Oyindamola Shoola

Are we happy that we started this prize at all? Yes! Are we surprised about the social media following and attention it gained in such a small amount of time? Absolutely.

You are quite a prolific writer. You authored almost half a dozen books and chapbooks in under a decade. How did an “indecisive writer” (as you called yourself) achieve this?

OYINDAMOLA: Haha! Recently, while I was doing some self-hype, I said to myself, “I think I am a badass writer because I am indecisive and can write almost anything.” Like I wrote in my response to the first question, the knowledge that my writing is based on my life’s phases makes it easy for me to write progressively. I have a different level of confidence about my writing, knowing that as long as I live and have new experiences, whether daily or in phases, there will always be something to write about.

I publish frequently and perhaps have that many books because I write to let go of these phases. It is also an experiment towards my larger book publishing goals. It is my way of trying new things and finding out what is working or not while establishing my audience.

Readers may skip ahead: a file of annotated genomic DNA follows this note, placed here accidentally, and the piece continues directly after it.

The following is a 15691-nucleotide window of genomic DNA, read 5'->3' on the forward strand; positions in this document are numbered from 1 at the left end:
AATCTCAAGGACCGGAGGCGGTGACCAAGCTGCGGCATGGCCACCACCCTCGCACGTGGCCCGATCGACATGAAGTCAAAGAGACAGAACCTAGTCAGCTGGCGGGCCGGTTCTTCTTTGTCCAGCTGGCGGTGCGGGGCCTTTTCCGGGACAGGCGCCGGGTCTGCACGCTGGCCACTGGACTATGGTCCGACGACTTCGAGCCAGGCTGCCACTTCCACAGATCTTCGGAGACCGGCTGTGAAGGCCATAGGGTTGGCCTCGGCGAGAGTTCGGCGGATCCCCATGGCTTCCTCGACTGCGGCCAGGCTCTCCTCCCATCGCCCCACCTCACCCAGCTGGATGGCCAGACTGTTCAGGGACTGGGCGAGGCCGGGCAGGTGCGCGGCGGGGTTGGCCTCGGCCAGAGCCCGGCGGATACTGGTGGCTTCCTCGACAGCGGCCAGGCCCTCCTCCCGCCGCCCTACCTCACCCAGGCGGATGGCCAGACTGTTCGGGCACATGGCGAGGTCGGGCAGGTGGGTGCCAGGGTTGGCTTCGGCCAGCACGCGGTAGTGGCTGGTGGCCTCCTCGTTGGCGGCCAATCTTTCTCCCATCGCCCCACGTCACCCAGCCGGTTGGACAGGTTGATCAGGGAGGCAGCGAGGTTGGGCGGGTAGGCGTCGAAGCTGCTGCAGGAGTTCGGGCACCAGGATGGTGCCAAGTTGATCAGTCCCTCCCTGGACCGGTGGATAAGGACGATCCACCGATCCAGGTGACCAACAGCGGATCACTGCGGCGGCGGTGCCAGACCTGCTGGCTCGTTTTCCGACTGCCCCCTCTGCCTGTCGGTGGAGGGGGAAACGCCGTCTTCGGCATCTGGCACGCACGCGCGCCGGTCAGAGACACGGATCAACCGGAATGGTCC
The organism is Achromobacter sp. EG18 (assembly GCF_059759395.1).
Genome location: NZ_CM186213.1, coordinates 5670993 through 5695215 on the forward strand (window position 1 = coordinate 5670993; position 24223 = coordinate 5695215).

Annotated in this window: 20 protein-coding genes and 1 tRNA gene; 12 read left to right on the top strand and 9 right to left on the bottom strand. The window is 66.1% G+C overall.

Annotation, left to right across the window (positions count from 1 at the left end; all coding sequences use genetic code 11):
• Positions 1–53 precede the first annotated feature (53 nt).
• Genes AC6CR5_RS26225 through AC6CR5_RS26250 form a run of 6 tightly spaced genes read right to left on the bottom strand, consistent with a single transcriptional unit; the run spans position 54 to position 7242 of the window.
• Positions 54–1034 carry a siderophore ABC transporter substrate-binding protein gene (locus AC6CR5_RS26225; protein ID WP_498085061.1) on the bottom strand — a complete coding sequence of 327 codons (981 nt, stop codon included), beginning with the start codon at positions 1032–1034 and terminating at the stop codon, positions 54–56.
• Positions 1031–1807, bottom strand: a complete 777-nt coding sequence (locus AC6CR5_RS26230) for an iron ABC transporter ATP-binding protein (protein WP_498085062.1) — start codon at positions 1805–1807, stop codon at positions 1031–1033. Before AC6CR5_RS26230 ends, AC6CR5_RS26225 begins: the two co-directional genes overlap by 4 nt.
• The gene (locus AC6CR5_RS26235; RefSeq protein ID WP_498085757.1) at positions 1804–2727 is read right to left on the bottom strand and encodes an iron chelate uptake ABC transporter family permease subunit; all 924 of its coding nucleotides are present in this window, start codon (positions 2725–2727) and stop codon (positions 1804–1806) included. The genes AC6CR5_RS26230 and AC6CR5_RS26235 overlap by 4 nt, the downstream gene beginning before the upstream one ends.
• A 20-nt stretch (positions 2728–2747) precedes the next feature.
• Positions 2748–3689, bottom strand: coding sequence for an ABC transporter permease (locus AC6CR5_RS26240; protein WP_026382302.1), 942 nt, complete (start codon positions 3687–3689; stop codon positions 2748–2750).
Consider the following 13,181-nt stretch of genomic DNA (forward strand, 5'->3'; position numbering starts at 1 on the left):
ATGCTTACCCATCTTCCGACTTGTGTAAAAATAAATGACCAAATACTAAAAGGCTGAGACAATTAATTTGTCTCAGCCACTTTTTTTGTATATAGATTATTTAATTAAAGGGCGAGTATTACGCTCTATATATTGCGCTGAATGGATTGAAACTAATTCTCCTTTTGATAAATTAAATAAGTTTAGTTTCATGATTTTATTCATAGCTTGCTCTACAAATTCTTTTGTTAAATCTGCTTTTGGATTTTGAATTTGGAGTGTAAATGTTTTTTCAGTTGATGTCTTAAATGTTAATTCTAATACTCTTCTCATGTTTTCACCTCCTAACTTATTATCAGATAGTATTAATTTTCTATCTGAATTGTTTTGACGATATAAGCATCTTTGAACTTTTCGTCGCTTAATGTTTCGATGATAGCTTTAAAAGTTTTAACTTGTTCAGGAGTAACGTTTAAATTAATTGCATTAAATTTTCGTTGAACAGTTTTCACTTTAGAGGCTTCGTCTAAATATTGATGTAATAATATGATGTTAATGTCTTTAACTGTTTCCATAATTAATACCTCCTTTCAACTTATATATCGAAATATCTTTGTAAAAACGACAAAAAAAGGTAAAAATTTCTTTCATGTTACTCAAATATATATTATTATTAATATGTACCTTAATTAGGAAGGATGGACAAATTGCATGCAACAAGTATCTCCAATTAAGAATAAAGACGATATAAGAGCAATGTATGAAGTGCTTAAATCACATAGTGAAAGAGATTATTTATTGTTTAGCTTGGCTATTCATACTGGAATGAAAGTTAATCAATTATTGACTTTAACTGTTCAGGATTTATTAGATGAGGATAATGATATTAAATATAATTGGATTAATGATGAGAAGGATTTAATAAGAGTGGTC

My indecisiveness has also been a poison in that it has caused instability in my relationship with my audiences. You see how writers can be poets and poets alone… I can’t be just one thing. You’ll find writers who can devout all their life to feminism or another prominent theme; that’s not me. I get bored often, and I change my mind too much. I am continually learning to wake up and confidently change my mind when I feel like it, whether my audience moves with me or not.

Three of your most successful books – To Bee A Honey, The Silence We Eat, and Now, I Want to Remember – dwell heavily on the themes of feminism and womanhood. Why are these themes important to you?

OYINDAMOLA: I think the need for the world to do better on women’s issues like inequality, sexism, and violence, is undeniable, and that’s why these themes are important to me. I am a woman, and the shared experiences that come with womanhood are also important to me, which is why I write.

However, I think I have grown out of that space, whereby that’s all or what I want to write or talk about. Recently, in several unpublished items – mostly rants on private platforms that a few of my friends and writers in my network can see, I have been a critic of feminism and some of its modern ideologies.

Sometimes, I think because someone else has already said what I’d likely say or written about it, I don’t feel like talking anymore on these topics publicly. The yearning to publish them or have more extensive conversations isn’t there as much because now, I just want to act for change wherever I get the chance to.